A new wave of entrepreneurs is taking on Ikea, cutting out the middlemen and offering flat pack furniture direct to consumers and, in some cases, at below-Ikea prices.
Above: The Draper Desk is $485.
Founders Lulu Li and Hansley Yunez named their company after the street in Cambridge, MA, where they had their first apartment. Their first collection of furniture is made of FSC-certified white oak from the Appalachians, and the furniture itself is produced in the Shandong Province in northern China. “We spent a lot of time finding the right manufacturer, and we’re happy to working with one that has produced for several prominent European and Japanese brands.” Most pieces take less than 15 minutes to assemble and are shipped flat pack.
Sarah Carpenter and Dan Mirth, the St. Louis-based founders of Artifox, are “devoted to rethinking home and office products; our mission is to merge technology with the art of handcrafted goods.” The idea for the company came about after the two found themselves frustrated with the choices in office furniture; “the new mobile lifestyle requires products with multiple functions.”
Above: The Desk01 in maple is made in the US from solid maple hardwood and includes a built-in mobile charging station, a storage cabinet for cables and drives, a removable powder-coated writing surface, and aircraft-grade aluminum hardware; $1,800 (it’s also available in walnut for $2,000).
Above: The Standing Desk01 in maple is $2,000 (in walnut it’s $2,200). The company also offers an elegant wall-mounted Bicycle Rack in maple or walnut for $250.
Biggs & Quail
London-based Will Biggs and Sean Quail met at school and have been friends and collaborators ever since. In 2013, “dissatisfied with poor design of mainstream furniture,” they launched Biggs & Quail, a furniture company with “a focus on enduring quality, practicality, and elegant simplicity.”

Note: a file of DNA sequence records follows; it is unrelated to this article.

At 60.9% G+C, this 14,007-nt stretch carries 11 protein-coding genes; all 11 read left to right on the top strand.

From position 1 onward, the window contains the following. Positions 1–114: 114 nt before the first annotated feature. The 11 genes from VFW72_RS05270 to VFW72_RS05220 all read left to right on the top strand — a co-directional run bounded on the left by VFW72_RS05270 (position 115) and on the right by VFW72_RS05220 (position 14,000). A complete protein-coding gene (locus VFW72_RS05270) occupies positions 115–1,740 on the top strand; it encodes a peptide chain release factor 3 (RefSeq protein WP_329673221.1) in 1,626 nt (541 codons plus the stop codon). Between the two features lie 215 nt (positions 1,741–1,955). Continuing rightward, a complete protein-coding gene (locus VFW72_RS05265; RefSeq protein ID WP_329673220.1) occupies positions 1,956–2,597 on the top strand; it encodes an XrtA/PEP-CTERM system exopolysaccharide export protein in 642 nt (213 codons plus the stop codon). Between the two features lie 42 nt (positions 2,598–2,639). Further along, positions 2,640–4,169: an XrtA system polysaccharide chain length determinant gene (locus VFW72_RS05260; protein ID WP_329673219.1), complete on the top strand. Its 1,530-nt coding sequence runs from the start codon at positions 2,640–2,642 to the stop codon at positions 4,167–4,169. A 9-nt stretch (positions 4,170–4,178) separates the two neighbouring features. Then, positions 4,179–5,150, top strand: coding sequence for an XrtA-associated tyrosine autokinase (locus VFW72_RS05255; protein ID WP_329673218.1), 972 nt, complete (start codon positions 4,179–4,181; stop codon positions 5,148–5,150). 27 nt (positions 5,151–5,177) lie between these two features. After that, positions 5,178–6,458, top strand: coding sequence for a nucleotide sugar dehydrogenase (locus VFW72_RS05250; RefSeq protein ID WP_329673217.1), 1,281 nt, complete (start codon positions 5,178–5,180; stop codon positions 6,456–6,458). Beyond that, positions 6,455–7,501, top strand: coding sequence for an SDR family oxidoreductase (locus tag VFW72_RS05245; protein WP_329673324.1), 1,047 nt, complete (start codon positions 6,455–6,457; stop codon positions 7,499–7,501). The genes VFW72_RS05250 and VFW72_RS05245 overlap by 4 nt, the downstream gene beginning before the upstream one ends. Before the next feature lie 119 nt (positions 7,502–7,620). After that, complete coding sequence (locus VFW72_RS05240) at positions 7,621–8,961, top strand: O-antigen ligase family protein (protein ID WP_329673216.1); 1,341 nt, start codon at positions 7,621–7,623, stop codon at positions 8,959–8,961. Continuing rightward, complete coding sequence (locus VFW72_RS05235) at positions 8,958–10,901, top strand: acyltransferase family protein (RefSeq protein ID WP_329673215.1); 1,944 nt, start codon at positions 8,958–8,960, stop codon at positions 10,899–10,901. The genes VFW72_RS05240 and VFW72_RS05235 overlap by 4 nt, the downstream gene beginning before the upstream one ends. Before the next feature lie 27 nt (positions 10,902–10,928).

Above: The full range, available from Biggs & Quail. Prices start at £175 for the Pyramid Table and Stool and go up to £1,250 for the walnut Chest of Drawers.
Above: The Midcentury Modern Coffee Table with hairpin legs is £250.
What happens when an Apple engineer who’s worked on the design of the iPhone goes furniture shopping? Brad Sewell, the founder of just-launched furniture company Campaign, was a student at the Harvard Business School when he discovered how grim the marketplace is for midpriced furniture. Sewell left B-School to found Campaign, a flatpack upstart offering a three-piece suite of slipcovered furniture, with prices starting at $495. “We make furniture that lives, moves, and grows with you” is his company’s mantra. “Clean lines, classic proportions.”
Above: Campaign offers an Armchair for $495, a two-seater Loveseat for $745, and a three-seater Sofa for $995. Pre-orders will ship in November 2015; go to Campaign to reserve.
Above: The packaging can be reused when you move.
Founded by an earnest group of RISD grads and a product designer, Greycork aims to provide you with a “living room shipped in a box,” with pieces made of solid ash wood with foam cushions covered in polyester. The Greycork Living Room Set includes a sofa ($450) and chaise ($300), coffee table ($125), side table ($75), and bookshelf ($180).
Above: The team describes the aesthetics as “Japanese American”; the pieces are constructed from ash and fiberboard, with polyester upholstery. To preorder, go to Greycork (deliveries are projected for December 2015).
Bucks New University design graduate Brendan Magennis founded Whackpack Furniture in response to the “nomadic lifestyles and shrinking apartment sizes” of his generation. The furniture requires no screws or glue and can be assembled with “just a few hearty whacks of a mallet,” he says. The project is still in Kickstarter mode but looks poised to take off.
Above: Using a Japanese woodworking technique called a “hell joint,” Magennis designed a small line of tables and stools that be easily assembled (and disassembled).
For more next-generation interiors companies, see Bedding Disrupters: Luxury Linens for Less, and Mattress Disrupters: 7 Upstart Companies.
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